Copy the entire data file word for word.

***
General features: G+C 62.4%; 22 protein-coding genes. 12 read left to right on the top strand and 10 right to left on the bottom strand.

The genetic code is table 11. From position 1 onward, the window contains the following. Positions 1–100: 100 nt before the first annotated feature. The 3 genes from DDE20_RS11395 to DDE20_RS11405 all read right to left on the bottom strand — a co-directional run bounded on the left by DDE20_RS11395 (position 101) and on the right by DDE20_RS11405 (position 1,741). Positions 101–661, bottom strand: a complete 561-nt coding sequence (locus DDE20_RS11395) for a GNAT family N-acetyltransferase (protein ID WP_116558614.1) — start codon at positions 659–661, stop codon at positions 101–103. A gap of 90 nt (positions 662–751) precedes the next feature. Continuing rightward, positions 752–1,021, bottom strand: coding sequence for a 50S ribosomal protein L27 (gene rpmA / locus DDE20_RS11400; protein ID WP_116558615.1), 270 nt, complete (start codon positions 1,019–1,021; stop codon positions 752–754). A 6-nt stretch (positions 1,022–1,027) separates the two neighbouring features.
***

General features: G+C 62.4%; 22 protein-coding genes. 12 read left to right on the top strand and 10 right to left on the bottom strand.

The genetic code is table 11. From position 1 onward, the window contains the following. Positions 1–100: 100 nt before the first annotated feature. The 3 genes from DDE20_RS11395 to DDE20_RS11405 all read right to left on the bottom strand — a co-directional run bounded on the left by DDE20_RS11395 (position 101) and on the right by DDE20_RS11405 (position 1,741). Positions 101–661, bottom strand: a complete 561-nt coding sequence (locus DDE20_RS11395) for a GNAT family N-acetyltransferase (protein ID WP_116558614.1) — start codon at positions 659–661, stop codon at positions 101–103. A gap of 90 nt (positions 662–751) precedes the next feature. Continuing rightward, positions 752–1,021, bottom strand: coding sequence for a 50S ribosomal protein L27 (gene rpmA / locus DDE20_RS11400; protein ID WP_116558615.1), 270 nt, complete (start codon positions 1,019–1,021; stop codon positions 752–754). A 6-nt stretch (positions 1,022–1,027) separates the two neighbouring features.